Stein Mart Buyout Deal Called Off As Retailer's Stock Price Plunges

Apr 17, 2020

Jacksonville-based department store chain Stein Mart’s future is looking more uncertain as a planned stock buyout by Kingswood Capital Management, L.P. has fallen apart.

Stein Mart’s 281 stores across Florida and 29 other states have been shut down since March 18 as a result of the COVID-19 pandemic, including its six Jacksonville stores.

Stein Mart had agreed to have Kingswood acquire all outstanding common stock not already owned by Jay Stein or his affiliates or related investors. Stein is Stein Mart’s former CEO and current chairman of the board of directors.

Kingswood had agreed to buy the shares for 90 cents each. But Stein Mart’s stock has been plunging. On January 1 it closed at 67 cents. In Friday morning trading it was going for 25 cents.

Related: Local, State, And National Coronavirus Coverage

Stein Mart’s board of directors, with the exception of Stein, approved terminating the deal.

“While we both believed in the benefits of the proposed transaction, we have mutually concluded after careful consideration that given the current environment and significant uncertainty, it would not be prudent to continue to pursue the transaction,” said Richard L. Sisisky, Stein Mart Board member and chairman of a special committee, and Alex Wolf, managing partner of Kingswood in a joint statement Thursday.

Most of the company’s employees have been furloughed while executives have seen their pay temporarily reduced by 20%. Other remaining employees have also had pay reduced by 20%, according to the company.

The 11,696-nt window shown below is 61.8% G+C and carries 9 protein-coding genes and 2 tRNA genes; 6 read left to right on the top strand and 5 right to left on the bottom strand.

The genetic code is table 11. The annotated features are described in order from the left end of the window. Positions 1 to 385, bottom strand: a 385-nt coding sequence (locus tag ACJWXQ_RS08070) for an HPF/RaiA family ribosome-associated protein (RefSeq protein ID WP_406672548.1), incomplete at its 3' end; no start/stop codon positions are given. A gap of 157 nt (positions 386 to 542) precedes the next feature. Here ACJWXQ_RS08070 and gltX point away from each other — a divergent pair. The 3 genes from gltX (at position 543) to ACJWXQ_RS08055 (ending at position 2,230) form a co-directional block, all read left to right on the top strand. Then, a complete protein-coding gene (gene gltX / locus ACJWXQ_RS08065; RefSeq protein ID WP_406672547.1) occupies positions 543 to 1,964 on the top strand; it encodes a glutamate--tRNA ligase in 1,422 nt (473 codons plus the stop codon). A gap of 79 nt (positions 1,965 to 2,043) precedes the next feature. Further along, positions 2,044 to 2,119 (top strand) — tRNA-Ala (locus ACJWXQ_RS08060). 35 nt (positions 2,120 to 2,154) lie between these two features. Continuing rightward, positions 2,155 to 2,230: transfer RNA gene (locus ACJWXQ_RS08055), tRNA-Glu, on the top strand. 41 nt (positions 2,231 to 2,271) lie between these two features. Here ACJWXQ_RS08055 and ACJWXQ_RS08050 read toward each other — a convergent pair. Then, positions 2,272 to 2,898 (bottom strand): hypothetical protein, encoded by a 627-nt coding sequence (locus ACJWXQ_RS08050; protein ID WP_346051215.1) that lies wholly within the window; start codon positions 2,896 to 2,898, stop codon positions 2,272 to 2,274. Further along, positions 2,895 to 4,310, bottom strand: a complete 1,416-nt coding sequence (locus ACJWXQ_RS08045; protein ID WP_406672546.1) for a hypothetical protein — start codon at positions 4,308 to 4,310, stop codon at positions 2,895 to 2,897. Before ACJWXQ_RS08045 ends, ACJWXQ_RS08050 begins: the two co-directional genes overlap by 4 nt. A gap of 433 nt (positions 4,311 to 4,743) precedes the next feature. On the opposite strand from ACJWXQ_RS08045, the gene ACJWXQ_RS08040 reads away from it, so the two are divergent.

“Stein Mart is not currently able to predict when the stores will reopen,” the company said on March 31.

WJCT News partner the Jacksonville Daily Record reported Stein Mart employs about 8,600 people.

Before the virus hit, Stein Mart reported net sales for the fourth quarter of 2019 were $336.6 million compared to $340.8 million for the fourth quarter of 2018.

Gross profit for the fourth quarter of 2019 was $86.7 million, compared to $92.4 million in 2018, according to the company's 2019 fourth quarter report. 

Figures for Stein Mart's first quarter of 2020 aren't available yet.

In 2017, Stein Mart cut 10% of its Jacksonville corporate workforce at its Southbank headquarters. At the time, that plan was meant to reduce costs by $10 million.

"Rightsizing efforts are never easy,” said Stein Mart CEO Hunt Hawkins in making the 2017 announcement.

Stein Mart was founded in 1908 by Sam Stein.

Bill Bortzfield can be reached at bbortzfield@wjct.org  or on Twitter at @BortzInJax.